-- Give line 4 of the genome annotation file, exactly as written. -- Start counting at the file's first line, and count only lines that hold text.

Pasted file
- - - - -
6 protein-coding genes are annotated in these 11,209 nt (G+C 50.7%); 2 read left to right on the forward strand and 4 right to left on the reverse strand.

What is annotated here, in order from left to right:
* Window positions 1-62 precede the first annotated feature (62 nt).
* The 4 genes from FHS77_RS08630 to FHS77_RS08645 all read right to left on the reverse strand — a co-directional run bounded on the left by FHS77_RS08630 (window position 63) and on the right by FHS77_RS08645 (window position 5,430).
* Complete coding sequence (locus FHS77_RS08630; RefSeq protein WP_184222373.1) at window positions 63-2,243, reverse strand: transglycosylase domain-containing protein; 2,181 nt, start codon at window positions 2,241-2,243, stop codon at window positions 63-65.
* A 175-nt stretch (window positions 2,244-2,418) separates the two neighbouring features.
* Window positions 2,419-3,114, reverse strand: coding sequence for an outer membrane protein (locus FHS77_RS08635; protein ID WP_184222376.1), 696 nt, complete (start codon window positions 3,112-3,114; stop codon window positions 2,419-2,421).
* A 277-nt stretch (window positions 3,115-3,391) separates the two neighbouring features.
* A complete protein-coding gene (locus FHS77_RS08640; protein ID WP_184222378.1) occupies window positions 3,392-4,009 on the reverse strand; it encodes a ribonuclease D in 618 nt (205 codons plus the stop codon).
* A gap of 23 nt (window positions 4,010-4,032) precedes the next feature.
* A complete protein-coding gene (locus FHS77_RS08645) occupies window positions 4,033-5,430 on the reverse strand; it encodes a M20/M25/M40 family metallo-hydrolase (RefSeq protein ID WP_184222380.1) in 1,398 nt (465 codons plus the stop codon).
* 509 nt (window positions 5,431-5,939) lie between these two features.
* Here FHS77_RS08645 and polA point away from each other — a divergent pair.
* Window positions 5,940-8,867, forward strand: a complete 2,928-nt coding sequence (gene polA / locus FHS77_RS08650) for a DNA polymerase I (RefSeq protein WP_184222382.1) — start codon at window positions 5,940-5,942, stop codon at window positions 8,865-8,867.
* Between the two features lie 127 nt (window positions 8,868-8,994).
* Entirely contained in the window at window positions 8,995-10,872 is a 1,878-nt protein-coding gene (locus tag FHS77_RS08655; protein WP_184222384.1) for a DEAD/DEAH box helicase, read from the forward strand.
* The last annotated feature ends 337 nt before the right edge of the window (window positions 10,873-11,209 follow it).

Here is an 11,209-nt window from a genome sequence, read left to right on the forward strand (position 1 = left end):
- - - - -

* The 4 genes from FHS77_RS08630 to FHS77_RS08645 all read right to left on the reverse strand — a co-directional run bounded on the left by FHS77_RS08630 (window position 63) and on the right by FHS77_RS08645 (window position 5,430).